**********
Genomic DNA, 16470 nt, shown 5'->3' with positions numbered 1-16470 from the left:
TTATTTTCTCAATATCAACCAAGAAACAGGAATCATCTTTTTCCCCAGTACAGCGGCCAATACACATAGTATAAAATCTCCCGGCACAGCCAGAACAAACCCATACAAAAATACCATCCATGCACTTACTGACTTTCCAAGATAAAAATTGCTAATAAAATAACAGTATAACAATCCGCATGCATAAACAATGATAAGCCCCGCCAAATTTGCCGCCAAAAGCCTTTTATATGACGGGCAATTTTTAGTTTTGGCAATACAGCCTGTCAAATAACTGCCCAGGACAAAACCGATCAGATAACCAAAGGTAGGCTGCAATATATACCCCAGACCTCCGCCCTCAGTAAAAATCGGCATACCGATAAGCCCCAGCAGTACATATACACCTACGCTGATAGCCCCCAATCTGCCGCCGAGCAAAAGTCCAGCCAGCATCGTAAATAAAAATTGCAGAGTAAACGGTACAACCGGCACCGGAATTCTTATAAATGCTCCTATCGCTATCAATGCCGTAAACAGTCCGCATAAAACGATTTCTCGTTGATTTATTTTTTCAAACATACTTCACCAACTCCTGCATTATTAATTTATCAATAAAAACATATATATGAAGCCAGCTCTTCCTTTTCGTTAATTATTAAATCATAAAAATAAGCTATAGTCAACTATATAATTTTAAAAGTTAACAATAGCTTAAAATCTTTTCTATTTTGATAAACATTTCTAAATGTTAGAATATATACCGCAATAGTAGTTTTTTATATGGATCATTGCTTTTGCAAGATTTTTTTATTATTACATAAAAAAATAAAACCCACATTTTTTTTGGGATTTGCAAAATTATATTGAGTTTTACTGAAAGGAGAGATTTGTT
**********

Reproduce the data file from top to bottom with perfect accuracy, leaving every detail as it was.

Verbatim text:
Genomic DNA, 16470 nt, shown 5'->3' with positions numbered 1-16470 from the left:
TTATTTTCTCAATATCAACCAAGAAACAGGAATCATCTTTTTCCCCAGTACAGCGGCCAATACACATAGTATAAAATCTCCCGGCACAGCCAGAACAAACCCATACAAAAATACCATCCATGCACTTACTGACTTTCCAAGATAAAAATTGCTAATAAAATAACAGTATAACAATCCGCATGCATAAACAATGATAAGCCCCGCCAAATTTGCCGCCAAAAGCCTTTTATATGACGGGCAATTTTTAGTTTTGGCAATACAGCCTGTCAAATAACTGCCCAGGACAAAACCGATCAGATAACCAAAGGTAGGCTGCAATATATACCCCAGACCTCCGCCCTCAGTAAAAATCGGCATACCGATAAGCCCCAGCAGTACATATACACCTACGCTGATAGCCCCCAATCTGCCGCCGAGCAAAAGTCCAGCCAGCATCGTAAATAAAAATTGCAGAGTAAACGGTACAACCGGCACCGGAATTCTTATAAATGCTCCTATCGCTATCAATGCCGTAAACAGTCCGCATAAAACGATTTCTCGTTGATTTATTTTTTCAAACATACTTCACCAACTCCTGCATTATTAATTTATCAATAAAAACATATATATGAAGCCAGCTCTTCCTTTTCGTTAATTATTAAATCATAAAAATAAGCTATAGTCAACTATATAATTTTAAAAGTTAACAATAGCTTAAAATCTTTTCTATTTTGATAAACATTTCTAAATGTTAGAATATATACCGCAATAGTAGTTTTTTATATGGATCATTGCTTTTGCAAGATTTTTTTATTATTACATAAAAAAATAAAACCCACATTTTTTTTGGGATTTGCAAAATTATATTGAGTTTTACTGAAAGGAGAGATTTGTT